Symptoms of Thyroid Disease in Cats

The most common thyroid diseases in cats are hypothyroidism or hyperthyroidism. Even though these diseases designate conditions that are very different (thyroid hormones in excess and deficiency of thyroid hormones), they often have similar symptoms and tests are required to distinguish between them.

Appetite Changes

A thyroid disease can influence the appetite of the cat. If the cat is affected by hyperthyroidism, he will eat more and may even double his food intake. This is due to the increased metabolic rate. If the cat has an impaired thyroid gland function, he will be lethargic and may often refuse to eat.

Weight Loss

Weight loss may be present both in the case of hypothyroidism and hyperthyroidism. This is due to the fact that the thyroid gland is hyperactive and will speed up the metabolism, so the cat will lose weight even if he eats more than usual. If the cat has hypothyroidism, the condition will cause lack of appetite, so he will lose weight.

Increased Frequency of Drinking and Urination

Hyperthyroidism can cause increased thirst, so the cat will tend to drink more water and will urinate more as a consequence of that. Monitor the water bowl and if you notice it empties faster, you should take your pet for tests. This can be a sign of thyroid disease, but may also be an indicator of diabetes or a kidney problem.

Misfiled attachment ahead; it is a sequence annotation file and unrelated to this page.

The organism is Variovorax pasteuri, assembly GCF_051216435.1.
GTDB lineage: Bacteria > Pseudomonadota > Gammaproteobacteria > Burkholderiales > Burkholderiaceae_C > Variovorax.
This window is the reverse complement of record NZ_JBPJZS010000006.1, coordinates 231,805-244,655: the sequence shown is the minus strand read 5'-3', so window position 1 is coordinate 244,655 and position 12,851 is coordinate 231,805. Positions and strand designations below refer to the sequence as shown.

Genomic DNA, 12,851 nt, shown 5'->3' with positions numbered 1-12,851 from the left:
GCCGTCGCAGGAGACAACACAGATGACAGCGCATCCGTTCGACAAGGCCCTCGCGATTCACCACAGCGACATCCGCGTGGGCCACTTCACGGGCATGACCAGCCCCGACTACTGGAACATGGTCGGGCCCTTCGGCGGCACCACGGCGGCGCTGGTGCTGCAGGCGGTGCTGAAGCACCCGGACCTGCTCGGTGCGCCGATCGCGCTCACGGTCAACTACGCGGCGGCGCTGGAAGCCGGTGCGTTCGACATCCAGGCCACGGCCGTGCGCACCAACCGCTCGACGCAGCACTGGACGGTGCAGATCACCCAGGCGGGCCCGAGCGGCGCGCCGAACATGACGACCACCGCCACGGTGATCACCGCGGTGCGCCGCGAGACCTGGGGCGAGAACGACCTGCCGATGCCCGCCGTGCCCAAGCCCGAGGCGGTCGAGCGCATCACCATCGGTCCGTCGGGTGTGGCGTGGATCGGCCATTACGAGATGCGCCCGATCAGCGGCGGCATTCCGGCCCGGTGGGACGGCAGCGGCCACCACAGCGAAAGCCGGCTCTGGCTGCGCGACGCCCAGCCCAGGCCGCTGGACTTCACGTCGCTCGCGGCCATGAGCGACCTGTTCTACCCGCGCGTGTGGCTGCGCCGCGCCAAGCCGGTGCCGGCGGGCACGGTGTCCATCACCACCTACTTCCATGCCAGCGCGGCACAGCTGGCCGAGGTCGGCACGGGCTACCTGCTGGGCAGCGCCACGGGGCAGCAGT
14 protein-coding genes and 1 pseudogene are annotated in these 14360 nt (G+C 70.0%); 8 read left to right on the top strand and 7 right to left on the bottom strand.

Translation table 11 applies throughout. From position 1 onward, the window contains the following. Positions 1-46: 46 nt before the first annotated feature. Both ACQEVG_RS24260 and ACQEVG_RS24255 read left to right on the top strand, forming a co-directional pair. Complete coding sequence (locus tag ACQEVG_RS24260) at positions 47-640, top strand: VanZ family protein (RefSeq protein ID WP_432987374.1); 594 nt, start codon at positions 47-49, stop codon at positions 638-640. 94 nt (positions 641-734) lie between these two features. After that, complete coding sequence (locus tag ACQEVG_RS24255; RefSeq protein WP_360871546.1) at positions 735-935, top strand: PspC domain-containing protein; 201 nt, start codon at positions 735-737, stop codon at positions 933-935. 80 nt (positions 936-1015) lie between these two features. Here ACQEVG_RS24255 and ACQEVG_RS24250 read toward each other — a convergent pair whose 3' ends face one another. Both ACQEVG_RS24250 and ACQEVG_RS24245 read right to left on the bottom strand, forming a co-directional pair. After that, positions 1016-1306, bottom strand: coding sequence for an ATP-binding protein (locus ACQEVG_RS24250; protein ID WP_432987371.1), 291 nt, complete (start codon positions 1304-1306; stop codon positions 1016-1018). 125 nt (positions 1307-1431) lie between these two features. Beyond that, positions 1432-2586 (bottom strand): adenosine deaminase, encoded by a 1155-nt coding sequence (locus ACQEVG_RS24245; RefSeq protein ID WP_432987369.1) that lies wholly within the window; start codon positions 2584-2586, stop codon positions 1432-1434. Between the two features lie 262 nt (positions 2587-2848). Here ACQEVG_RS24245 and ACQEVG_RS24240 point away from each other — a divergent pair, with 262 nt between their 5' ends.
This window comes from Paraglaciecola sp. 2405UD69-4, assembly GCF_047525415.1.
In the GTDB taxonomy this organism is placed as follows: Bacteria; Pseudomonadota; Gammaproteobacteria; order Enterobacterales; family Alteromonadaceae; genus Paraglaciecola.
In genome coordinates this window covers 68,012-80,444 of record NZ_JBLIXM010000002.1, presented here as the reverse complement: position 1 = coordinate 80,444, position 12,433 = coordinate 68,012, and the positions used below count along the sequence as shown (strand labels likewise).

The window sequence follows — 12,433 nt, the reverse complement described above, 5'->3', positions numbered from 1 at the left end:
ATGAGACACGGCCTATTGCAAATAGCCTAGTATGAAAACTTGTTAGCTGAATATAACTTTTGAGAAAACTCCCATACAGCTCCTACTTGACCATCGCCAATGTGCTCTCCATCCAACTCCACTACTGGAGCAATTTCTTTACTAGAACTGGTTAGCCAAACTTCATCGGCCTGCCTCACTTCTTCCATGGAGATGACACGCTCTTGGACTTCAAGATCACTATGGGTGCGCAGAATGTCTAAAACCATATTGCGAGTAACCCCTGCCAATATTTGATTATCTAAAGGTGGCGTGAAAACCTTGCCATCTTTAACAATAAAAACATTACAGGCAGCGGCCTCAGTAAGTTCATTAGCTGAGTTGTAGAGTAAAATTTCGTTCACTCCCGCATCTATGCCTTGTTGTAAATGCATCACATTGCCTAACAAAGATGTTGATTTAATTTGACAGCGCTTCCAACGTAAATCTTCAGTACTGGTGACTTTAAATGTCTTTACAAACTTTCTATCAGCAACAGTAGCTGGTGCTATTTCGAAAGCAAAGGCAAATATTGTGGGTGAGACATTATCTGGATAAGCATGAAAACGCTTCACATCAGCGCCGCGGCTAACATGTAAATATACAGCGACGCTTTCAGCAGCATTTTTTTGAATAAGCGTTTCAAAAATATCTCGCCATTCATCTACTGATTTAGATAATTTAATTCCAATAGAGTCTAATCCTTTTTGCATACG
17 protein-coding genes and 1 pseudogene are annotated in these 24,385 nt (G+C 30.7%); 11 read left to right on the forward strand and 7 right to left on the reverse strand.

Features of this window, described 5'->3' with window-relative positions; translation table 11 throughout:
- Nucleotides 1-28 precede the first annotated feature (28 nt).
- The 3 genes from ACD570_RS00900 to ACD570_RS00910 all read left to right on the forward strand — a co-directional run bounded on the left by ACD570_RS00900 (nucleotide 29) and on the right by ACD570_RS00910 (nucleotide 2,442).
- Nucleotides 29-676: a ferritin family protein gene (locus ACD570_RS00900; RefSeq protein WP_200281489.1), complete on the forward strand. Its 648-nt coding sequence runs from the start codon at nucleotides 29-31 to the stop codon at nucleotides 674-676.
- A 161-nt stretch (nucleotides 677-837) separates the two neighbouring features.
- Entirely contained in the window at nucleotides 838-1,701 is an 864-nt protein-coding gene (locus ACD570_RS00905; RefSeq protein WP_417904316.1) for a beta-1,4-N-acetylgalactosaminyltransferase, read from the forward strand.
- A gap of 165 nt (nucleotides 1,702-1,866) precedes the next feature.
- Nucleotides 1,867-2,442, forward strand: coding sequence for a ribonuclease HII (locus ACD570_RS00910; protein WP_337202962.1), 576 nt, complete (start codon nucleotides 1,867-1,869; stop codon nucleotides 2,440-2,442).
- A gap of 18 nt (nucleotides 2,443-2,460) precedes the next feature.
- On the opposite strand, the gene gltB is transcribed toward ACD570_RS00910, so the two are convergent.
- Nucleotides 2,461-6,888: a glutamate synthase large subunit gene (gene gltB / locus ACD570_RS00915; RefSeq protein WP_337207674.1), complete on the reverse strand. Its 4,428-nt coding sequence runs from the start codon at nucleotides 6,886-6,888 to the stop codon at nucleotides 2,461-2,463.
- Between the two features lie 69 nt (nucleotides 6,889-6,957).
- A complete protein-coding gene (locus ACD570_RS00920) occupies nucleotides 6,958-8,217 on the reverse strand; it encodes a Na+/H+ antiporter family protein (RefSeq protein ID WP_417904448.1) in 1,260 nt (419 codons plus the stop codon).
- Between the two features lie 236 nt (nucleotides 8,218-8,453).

Skin Problems

Skin problems may occur as a consequence of a thyroid disease. This can be due to:

  • Excessive dryness of the skin, caused by hypothyroidism, which makes the skin more prone to infections.
  • Excessive oil on the skin, caused by the hyperactivity of the hormones and the production of sebum in excess.

Coat Changes

The fur may suffer from changes if the cat has a thyroid disease:

  • It will be greasy and matted, due to the excess of sebum produced by the skin.
  • It will be coarse and lack the normal shine, due to the dryness of the skin.

These changes will be more visible if the cat's fur is longer. You may also notice changes in the color of the coat, and some cats may lose hair.

Agitation and Activity

A cat affected by hyperthyroidism can be extremely agitated and active. On the other hand, a cat with low thyroid gland function can be less active than usual, but may still be restless.


If the cat starts being particularly vocal, this may be due to the mating season, but it can also be caused by a thyroid disease.

Hyperthyroidism in felines is more common than hypothyroidism; however, if you notice any symptoms of thyroid disease, you need to get veterinary help. If left untreated, a thyroid disease in your pet can lead to heart and kidney disease. Thyroid diseases can be controlled with medication, radiation therapy or surgery.